The picture wasn’t coming together like Lynn thought it would. But then again, when did it ever? The assignment was “emotional perspective”. And that was just asking for trouble. Her teacher really should have known better than to ask teenagers to draw their emotions.
Really, though? Lynn had started out the picture as something rather plain and depressing. She’d been just drawing some curves, meaning to finish it out as a picture of a whirlpool, sucking her down into a bottomless pit, or whatever. But, as she got out her charcoals to fill in the shading and the gradations of color, something had shifted within her. And now, the page seemed to be revealing a completely different idea than what she’d started with.
Harsh angles quickly filled the page, spiking off from the center, where a huddled figure crouched, head down, and hair hanging limply in its face. The arms ended in almost claw-like hands, with fingernails that were ragged and sharp, digging into the “floor” of the picture, seeming to tear the paper, almost. There was an anger to this picture, that Lynn was suddenly feeling, and her hands flew over the page, smudging lines, smearing charcoal, filling in the blank spaces to leave the figure at the center as the only clear vision. It was pure anger – crouched at the center of a whirlpool of fog and fear.
As Lynn stepped back, hands shaking from the effort, she noticed that the fog of charcoal surrounding the whirpool was actually a collection of amorphous, horror-filled faces, stretched and strained, eyes seemingly empty and filled with fear and pain all at the same time.
Lynn was struck dumb. She’d never drawn anything like this, and couldn’t imagine where it’d come from. She wasn’t actually this angry…….. was she?
Well, sure, I mean, there was that thing that happened at school. The head bitch of the popular clique decided it was “Pick on the art geek” week, and dumping a box of crayons over Lynn’s head as she sat eating her lunch in the cafeteria, splattering soup all over her. And then there’d been Mrs. Goff, who’d told her that art was about technique, and not about actually seeing things differently. Lynn had argued back that she should tell Van Gogh, or Dali, or even Picasso that they should use more technique and less vision. Going to the principal’s office had been a pleasure after that “discussion”.
But, really, other than that…. everything was just frickin’ peachy.
Lynn folded her sheet over the top of the drawing on her easel, wanting it protected overnight, as she slept. She’d get up early tomorrow and see if she really wanted to turn this in, or if she wanted to do something else. It was actually disturbing, especially when Lynn had never done anything that dark. But, it was time for bed.
As she washed her hands to get the charcoal off, she noticed that her pentagram ring was completely coated with charcoal. Aw crap. She’d forgotten to take it off, and it was filthy. Well, cleaning it was a ritual she had to do tomorrow, as it took a little time to prepare. She had to make the holy water, and the consecrating oil to coat it with so that the silver didn’t tarnish from the ph of her skin, as well as the negativity that every teenager carried with them every day. She was really too tired to do it tonight, so she simply slipped the ring off and laid it in the dish on top of her sink, to wait for tomorrow when she got home from school, and had the time.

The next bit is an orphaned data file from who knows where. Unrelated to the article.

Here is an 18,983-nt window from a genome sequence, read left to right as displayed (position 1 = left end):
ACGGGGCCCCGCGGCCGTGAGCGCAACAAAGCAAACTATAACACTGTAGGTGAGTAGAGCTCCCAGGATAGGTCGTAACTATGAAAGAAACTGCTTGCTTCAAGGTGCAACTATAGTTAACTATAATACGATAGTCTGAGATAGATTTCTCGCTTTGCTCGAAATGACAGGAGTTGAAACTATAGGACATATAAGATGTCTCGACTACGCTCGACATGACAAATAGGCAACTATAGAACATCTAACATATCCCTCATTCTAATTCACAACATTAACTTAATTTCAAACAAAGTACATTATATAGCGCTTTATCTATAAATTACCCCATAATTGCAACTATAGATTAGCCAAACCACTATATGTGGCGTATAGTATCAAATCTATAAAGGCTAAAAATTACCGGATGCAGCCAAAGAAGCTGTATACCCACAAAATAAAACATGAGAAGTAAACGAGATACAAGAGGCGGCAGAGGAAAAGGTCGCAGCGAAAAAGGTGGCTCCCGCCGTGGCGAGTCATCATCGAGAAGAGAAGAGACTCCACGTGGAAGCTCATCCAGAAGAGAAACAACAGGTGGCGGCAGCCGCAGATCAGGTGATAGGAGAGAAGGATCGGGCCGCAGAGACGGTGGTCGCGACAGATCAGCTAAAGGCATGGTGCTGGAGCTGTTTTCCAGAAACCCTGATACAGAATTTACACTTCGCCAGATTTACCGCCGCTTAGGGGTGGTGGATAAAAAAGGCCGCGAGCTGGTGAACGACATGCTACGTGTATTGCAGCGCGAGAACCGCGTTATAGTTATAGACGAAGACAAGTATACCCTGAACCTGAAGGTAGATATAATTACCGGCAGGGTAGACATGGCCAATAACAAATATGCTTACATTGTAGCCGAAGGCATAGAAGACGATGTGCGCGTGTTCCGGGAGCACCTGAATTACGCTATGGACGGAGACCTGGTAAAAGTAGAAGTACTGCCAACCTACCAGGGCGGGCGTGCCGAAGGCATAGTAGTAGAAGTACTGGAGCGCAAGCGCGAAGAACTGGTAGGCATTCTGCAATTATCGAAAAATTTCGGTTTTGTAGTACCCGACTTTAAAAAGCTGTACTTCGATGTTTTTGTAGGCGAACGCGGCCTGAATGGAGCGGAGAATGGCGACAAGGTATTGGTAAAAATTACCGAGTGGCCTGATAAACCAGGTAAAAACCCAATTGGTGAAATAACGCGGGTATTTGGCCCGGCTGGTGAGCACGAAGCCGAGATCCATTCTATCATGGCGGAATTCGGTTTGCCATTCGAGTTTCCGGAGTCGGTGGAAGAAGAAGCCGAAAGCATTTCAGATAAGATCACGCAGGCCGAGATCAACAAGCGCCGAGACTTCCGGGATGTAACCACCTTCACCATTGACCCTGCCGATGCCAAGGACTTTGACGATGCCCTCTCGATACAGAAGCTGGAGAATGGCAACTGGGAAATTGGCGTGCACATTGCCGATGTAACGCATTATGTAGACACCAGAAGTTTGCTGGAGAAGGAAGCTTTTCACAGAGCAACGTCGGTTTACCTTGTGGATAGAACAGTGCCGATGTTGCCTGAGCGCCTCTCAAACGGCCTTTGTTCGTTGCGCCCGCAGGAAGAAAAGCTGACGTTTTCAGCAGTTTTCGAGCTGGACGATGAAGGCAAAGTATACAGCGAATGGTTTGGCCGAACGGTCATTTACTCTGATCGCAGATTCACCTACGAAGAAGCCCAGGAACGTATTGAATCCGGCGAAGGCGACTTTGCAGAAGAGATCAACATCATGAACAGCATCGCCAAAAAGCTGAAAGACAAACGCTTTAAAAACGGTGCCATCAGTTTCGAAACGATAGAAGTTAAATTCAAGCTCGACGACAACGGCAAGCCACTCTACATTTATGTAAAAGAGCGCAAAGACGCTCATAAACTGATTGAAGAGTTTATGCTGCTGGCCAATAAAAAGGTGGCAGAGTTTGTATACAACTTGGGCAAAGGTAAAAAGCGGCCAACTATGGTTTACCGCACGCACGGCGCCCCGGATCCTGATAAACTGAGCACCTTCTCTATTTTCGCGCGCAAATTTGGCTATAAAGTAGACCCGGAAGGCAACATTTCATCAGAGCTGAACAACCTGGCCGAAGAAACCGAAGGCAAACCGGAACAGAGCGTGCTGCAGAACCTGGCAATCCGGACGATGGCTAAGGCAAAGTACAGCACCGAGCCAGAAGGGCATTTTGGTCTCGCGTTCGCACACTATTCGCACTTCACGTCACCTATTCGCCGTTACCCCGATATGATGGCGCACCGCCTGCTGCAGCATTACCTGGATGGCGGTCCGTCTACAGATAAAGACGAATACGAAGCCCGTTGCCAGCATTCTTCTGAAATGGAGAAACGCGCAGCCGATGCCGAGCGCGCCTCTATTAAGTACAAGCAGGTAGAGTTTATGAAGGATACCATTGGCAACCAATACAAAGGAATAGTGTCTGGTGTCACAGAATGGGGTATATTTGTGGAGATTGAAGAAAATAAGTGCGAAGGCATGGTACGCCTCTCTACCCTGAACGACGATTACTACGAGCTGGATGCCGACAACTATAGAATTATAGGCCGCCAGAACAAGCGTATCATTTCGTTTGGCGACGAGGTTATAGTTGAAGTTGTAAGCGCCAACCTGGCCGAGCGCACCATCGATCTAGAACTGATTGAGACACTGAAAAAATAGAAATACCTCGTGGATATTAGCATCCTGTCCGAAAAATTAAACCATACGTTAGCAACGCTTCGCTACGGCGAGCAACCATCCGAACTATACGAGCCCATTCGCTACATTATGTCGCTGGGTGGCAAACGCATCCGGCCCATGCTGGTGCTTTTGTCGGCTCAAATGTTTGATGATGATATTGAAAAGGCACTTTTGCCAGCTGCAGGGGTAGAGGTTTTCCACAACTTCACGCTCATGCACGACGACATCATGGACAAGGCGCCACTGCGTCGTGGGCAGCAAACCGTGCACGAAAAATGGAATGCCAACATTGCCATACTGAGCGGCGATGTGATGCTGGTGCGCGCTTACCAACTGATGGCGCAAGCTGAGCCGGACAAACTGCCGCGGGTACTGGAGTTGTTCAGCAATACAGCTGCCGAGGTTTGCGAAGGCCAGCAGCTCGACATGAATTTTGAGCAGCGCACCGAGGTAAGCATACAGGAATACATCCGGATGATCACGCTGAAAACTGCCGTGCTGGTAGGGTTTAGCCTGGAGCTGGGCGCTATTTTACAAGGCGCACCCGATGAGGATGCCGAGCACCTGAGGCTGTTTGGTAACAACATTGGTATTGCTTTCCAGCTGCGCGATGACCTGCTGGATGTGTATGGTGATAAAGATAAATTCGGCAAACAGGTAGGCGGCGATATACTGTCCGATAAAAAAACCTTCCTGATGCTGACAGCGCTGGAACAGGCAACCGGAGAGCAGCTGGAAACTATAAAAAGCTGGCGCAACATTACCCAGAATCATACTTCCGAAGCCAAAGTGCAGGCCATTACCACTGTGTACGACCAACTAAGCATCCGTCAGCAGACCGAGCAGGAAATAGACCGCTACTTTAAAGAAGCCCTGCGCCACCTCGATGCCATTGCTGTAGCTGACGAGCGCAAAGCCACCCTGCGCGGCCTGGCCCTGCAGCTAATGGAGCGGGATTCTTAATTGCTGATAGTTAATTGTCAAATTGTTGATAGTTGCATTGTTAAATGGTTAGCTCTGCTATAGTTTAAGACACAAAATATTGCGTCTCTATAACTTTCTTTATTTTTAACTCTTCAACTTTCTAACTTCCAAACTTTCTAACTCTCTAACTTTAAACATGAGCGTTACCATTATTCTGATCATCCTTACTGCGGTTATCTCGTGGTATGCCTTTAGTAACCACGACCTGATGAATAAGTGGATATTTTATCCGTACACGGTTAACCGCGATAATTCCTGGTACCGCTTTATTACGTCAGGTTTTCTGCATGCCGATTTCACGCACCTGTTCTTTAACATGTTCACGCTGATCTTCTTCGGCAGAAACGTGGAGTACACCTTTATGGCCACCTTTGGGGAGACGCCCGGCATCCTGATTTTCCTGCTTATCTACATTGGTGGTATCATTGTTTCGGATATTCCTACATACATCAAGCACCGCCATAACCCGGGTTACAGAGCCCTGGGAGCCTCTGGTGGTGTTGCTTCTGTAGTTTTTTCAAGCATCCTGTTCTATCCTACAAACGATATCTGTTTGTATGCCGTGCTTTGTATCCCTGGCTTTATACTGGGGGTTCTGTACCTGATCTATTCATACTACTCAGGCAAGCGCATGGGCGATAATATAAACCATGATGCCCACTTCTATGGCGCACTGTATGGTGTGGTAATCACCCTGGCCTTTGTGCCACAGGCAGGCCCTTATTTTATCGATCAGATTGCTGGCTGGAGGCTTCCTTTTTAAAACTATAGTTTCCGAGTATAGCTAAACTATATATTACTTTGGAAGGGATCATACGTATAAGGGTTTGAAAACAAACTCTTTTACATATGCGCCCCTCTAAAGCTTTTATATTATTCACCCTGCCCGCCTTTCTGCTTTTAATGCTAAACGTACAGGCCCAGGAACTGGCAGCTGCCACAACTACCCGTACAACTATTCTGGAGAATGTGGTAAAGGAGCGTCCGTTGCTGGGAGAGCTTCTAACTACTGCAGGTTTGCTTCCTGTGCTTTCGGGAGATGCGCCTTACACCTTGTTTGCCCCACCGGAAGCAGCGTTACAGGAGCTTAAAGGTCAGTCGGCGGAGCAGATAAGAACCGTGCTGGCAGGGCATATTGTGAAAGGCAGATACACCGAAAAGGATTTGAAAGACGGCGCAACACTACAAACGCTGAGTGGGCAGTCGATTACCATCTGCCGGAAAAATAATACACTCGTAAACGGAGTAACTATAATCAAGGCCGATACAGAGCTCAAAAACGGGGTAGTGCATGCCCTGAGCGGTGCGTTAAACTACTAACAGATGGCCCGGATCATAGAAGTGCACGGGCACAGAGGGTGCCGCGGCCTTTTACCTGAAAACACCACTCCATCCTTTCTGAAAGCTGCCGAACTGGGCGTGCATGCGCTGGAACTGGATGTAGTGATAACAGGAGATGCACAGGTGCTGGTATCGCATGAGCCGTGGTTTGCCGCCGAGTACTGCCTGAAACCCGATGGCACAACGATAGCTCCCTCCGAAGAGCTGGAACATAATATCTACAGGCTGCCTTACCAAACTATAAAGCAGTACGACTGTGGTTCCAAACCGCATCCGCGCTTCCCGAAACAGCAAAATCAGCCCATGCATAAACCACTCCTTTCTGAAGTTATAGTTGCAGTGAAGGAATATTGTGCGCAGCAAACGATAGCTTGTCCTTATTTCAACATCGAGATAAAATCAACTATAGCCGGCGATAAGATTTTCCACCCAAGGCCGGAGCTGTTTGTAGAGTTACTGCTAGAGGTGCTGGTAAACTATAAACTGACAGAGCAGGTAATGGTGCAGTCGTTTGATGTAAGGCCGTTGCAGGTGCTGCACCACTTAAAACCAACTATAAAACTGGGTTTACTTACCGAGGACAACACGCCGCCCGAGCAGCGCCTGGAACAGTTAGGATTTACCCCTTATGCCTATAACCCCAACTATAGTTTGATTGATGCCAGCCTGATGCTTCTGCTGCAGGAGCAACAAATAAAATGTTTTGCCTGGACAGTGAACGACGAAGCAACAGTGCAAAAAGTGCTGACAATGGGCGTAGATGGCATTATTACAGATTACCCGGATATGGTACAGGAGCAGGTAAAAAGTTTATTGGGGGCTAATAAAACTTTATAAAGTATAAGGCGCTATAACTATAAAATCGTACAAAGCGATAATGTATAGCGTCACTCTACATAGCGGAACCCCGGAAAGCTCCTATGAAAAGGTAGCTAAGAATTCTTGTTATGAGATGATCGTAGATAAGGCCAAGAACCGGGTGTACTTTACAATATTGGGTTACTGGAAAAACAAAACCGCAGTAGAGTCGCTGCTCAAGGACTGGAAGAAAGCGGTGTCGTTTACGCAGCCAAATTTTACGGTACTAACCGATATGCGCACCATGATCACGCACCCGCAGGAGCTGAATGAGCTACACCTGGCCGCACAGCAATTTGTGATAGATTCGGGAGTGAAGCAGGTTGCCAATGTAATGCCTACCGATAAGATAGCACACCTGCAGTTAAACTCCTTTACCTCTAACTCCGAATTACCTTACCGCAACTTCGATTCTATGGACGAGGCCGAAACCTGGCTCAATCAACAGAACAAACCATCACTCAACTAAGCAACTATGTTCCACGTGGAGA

Next morning, Lynn was racing to catch up after oversleeping, and decided to simply take an old picture of hers, a single dandelion growing up through a crack in the sidewalk. That should be fine, as no one had ever seen it. She didn’t even glance at the other picture as she left for school. Another thing she’d take care of later, she thought, and headed out, half a slice of toast dangling from between her teeth.
Once she reached the school, however, she couldn’t believe it was the same place she’d been just the day before. Somber faces, even some kids and teachers…… …..teachers… crying?
Lynn hurried over to where her friends hung out before class, to see her best friend, Miri was standing. “What the hell is going on, Mir? Why is everyone so freaked out?”
“You didn’t hear?” Miri whispered, her silver and blue-streaked hair swept back in a fluffy ponytail, and tears streaking down her makeup-less face.
“No, I was running late this morning, and just ran out of the house. What is it?”
“There is a student, and a teacher, injured in the school. They’ve evacuated everyone outside till they can get the buses back around, and the parents called, and the police are on their way!” Miri took a quick breath, and continued on, “I don’t even know who the student was, some girl doing a make-up assignment; but the teacher… was Mrs. Goff! One of the kids that got here early to finish a project found her, and said she was all sliced up and covered in something black…. like charcoal, or something! He said she was just rocking back and forth on the floor, not saying anything, just staring…” Miri sobbed and dropped her face into her hands.
Oh, blessed Goddess. Lynn sucked in a breath, alarmed at the sharp pain that pierced her chest. No. It couldn’t be.
“Listen, Miri,” Lynn placed her hand on her friend’s shoulder as she dropped her school bag right next to the tree. “I’m going home – right now. I have to check something… take care of something. I’ll be right back. Stay here.”
Running the whole way home, Lynn was terrified, horrified. She’d been wearing the ring, her ritual ring, that she always wore when she did spellwork. She’d been drawing without thought, only emotion. Intent. Dammit. It couldn’t be, could it?
Reaching the house, she froze, seeing charcoal marks on the front door, smeared near the door-handle. Turning the knob carefully and slowly, she opened the door, and peeked inside.
Soft black marks marred the floor, leading….. to her studio room.